After running out of gas on trying to find more online records about my great-great-grandfather, Frank Zalewski, and his brother, Jacob, I decided to work the other way. I’ve read about people making awesome discoveries by connecting with distant cousins and finding out that they have some amazing record or photo that breaks down a wall. That sounded like something good to shoot for.
I was going to try to work my way down their trees, from Frank & Anna and then Jacob & Pauline’s families, and see what I could find using tools from early 20th century newspapers all the way to Facebook. With a few tools at my disposal, I was actually able to get much more information than I thought I would in only a few days.
The last few days I’ve been doing a lot of searching through old newspapers for hints of information, obituaries, articles, etc. On a whim, since my ZALEWSKI ancestors arrived in Baltimore, I decided to see which newspapers Google had from Baltimore. On a side note, as amazing as Google is at organizing data, their historical newspapers are not very well organized. I simply love the fact that I can browse these old papers, so that’s awesome. It’s just that you can easily search everything all at once, but not specific papers. The Milwaukee papers I mentioned in my recent post were different because JSOnline did some of their own code to search all 3 papers at once. Also, the papers are listed alphabetically, but not by location. It’s tough to find all papers from one location, except if the paper was named for the city. To find the location of, say, “The Daily Republican,” you need to open one and look at an image. A lot of work.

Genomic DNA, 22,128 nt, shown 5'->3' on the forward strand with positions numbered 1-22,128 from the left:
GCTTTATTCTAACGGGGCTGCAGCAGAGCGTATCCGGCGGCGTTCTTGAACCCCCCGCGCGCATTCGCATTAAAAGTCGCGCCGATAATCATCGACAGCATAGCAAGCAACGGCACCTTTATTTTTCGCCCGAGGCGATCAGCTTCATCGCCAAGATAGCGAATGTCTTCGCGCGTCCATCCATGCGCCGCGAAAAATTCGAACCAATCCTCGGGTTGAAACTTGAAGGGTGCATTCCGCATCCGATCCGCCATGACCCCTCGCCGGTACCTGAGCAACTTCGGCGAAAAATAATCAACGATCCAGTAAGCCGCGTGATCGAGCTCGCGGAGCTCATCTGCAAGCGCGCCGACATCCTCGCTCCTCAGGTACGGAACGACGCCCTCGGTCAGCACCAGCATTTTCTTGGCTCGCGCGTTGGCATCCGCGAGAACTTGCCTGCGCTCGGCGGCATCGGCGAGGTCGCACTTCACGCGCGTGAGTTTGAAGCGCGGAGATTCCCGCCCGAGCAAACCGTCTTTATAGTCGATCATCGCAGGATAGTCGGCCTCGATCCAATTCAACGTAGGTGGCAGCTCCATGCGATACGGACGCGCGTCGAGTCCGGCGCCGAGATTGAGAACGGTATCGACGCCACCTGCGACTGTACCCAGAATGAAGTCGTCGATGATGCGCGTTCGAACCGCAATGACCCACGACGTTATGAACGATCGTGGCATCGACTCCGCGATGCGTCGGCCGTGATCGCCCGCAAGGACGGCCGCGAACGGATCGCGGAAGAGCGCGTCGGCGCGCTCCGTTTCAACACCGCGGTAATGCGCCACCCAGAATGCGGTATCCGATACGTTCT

Anyway, I found that Google had images from the Baltimore American from 1857 to 1902. I had originally gone in to see if they possibly had any information on one infant ZALEWSKI daughter, Elsa, who was on the passenger list but never seen again. I had assumed she died not long after arriving and thought there may be a mention of it. Instead, I ended up seeing that every day the paper would list the comings and goings at the Port of Baltimore. The first paper I browsed was Saturday, November 23, 1889, the day my family arrived. Nothing listed in there. Then I checked the next day, Sunday, November 24, 1889 and found this:
The first line on the “Arrived Yesterday” list is the ship the ZALEWSKI family arrived on, the S.S. Weser.
Stmr Weser (Ger). Bruns, from Bremen Nov 6 — 426 passengers and mdse to A. Schumacher & Co.
From what I can find, I think “mdse” stands for “Merchandise.” I’m also pretty sure “Bruns” is the name of the captain as the other entires have similar mentions. There is also a bit about the pilot of the Weser seeing some other ships and giving descriptions of them at the bottom. Though, there is no “new” information from this article, except the exact date the ship left Bremen, it’s very cool to see the actual article from when they arrived in America. It almost makes it more real, if that makes sense.
The only thing I did find in the November 23rd edition of the paper was an ad for the S.S. Weser from their shipping company, Nord Deutscher Lloyd.